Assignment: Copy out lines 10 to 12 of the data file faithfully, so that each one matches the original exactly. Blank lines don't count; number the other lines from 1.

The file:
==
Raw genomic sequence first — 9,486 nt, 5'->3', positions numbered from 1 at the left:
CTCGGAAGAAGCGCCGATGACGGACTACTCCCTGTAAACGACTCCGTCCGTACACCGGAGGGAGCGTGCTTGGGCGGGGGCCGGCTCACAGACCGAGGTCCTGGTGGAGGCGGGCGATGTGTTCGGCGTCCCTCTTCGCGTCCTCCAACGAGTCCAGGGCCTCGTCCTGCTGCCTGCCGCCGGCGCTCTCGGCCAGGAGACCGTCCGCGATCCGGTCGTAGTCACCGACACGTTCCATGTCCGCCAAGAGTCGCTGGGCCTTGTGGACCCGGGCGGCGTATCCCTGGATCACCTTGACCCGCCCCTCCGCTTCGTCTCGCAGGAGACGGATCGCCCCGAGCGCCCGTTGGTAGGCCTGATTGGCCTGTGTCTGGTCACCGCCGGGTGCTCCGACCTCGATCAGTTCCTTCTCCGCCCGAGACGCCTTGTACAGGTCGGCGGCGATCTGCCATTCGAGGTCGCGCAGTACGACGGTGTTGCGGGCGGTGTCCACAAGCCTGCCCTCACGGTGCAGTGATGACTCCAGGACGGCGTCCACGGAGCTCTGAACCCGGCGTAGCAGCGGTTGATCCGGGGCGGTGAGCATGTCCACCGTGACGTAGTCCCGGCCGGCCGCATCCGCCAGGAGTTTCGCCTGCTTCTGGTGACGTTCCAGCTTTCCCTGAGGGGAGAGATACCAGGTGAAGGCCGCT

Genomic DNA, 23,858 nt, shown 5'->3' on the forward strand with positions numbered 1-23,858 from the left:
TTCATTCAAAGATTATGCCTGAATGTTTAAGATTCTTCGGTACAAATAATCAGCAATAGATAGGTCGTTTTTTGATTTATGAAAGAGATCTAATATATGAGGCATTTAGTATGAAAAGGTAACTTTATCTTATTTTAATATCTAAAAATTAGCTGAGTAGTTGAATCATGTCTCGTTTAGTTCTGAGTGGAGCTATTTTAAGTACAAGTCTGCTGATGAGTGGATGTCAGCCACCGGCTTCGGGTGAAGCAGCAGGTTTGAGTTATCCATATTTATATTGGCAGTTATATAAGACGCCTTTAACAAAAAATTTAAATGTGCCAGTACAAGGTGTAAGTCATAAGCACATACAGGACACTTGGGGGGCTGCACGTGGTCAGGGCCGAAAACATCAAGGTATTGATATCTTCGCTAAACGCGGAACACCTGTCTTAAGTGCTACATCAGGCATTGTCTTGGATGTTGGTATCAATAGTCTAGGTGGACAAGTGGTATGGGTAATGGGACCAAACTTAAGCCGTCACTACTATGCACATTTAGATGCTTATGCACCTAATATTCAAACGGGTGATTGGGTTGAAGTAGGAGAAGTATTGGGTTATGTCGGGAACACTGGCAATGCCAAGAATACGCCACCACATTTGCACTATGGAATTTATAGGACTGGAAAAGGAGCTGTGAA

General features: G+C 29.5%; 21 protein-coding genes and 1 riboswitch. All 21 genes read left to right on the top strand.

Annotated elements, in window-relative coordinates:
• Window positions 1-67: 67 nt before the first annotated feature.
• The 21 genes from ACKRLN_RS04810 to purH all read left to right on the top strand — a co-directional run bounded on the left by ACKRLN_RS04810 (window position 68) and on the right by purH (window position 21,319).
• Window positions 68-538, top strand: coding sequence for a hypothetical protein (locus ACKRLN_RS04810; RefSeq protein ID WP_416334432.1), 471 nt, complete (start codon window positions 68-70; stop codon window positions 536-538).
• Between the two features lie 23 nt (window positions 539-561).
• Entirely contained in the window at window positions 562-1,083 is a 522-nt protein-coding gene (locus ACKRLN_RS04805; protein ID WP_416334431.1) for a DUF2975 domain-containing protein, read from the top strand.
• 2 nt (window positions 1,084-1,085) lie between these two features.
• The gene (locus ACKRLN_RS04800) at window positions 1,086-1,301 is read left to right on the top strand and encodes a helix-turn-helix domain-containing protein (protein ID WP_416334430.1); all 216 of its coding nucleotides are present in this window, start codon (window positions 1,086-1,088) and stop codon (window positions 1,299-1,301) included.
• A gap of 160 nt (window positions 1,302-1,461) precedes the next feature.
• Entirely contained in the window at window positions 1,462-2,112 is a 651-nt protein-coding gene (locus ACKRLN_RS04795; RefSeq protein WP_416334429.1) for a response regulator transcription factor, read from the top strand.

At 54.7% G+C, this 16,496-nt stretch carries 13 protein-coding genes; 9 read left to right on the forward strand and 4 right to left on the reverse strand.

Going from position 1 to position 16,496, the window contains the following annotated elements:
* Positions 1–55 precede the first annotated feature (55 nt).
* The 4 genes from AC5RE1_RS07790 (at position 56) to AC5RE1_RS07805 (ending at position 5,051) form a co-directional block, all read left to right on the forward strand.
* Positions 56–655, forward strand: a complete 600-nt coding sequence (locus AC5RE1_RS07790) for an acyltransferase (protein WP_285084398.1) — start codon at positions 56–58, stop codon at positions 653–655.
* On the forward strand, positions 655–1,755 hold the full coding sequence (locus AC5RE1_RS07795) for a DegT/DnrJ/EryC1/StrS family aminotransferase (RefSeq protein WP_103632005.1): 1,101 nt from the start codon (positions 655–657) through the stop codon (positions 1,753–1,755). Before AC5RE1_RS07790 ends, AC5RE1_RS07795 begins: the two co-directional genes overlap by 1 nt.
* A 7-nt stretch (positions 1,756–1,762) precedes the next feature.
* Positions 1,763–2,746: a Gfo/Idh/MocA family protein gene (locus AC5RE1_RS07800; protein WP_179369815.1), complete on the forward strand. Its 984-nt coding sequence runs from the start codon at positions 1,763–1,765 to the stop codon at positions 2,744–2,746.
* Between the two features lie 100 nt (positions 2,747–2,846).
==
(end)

• Between the two features lie 23 nt (window positions 539-561).
• Entirely contained in the window at window positions 562-1,083 is a 522-nt protein-coding gene (locus ACKRLN_RS04805; protein ID WP_416334431.1) for a DUF2975 domain-containing protein, read from the top strand.
• 2 nt (window positions 1,084-1,085) lie between these two features.